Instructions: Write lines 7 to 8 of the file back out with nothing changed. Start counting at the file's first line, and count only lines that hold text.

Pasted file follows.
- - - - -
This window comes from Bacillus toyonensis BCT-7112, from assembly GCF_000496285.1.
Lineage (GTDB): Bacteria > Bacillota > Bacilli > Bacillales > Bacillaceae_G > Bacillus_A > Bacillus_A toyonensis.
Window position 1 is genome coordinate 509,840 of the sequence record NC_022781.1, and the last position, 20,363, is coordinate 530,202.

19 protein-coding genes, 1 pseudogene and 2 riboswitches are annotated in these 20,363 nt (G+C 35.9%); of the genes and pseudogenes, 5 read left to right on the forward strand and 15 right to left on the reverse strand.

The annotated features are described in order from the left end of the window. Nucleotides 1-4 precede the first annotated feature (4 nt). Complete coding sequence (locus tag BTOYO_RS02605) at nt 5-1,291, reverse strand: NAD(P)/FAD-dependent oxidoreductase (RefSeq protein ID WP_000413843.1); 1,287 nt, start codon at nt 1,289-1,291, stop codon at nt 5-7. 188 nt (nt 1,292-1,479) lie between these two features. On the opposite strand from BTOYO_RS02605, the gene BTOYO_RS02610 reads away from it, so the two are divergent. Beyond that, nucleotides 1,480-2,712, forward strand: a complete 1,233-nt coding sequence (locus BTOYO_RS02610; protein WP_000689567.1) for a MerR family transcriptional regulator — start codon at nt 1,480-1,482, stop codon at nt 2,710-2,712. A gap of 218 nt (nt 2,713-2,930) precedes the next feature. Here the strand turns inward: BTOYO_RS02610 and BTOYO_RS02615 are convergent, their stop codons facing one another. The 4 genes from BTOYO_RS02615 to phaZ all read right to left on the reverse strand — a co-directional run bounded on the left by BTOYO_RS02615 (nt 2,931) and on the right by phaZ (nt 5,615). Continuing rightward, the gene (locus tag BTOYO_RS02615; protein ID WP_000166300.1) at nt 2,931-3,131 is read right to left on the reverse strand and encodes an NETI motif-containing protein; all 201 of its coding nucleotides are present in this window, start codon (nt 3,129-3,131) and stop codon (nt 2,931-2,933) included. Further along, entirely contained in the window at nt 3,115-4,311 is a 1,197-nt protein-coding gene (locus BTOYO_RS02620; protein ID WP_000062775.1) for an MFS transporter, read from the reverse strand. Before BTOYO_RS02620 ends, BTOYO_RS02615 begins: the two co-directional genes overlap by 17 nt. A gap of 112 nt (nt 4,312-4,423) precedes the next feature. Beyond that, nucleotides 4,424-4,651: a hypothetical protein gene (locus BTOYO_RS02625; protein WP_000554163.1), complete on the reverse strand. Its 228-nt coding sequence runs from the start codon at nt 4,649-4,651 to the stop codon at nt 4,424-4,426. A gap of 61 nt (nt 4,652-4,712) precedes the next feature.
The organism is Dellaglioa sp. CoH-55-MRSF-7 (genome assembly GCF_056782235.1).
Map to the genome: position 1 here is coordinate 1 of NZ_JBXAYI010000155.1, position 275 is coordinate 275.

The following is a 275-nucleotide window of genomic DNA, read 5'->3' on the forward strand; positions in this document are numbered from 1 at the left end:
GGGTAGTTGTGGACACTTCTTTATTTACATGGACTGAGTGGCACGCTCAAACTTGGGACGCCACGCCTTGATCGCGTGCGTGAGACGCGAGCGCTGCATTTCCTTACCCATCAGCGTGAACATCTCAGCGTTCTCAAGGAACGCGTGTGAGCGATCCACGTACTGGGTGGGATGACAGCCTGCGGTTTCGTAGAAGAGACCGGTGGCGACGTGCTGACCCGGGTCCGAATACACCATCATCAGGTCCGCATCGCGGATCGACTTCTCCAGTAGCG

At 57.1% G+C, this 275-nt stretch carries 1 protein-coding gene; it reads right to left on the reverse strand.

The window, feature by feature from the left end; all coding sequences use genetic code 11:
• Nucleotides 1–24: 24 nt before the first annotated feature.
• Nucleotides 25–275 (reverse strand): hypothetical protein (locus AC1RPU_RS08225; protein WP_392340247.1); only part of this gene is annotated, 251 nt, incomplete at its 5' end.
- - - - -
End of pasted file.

Map to the genome: position 1 here is coordinate 1 of NZ_JBXAYI010000155.1, position 275 is coordinate 275.

The following is a 275-nucleotide window of genomic DNA, read 5'->3' on the forward strand; positions in this document are numbered from 1 at the left end: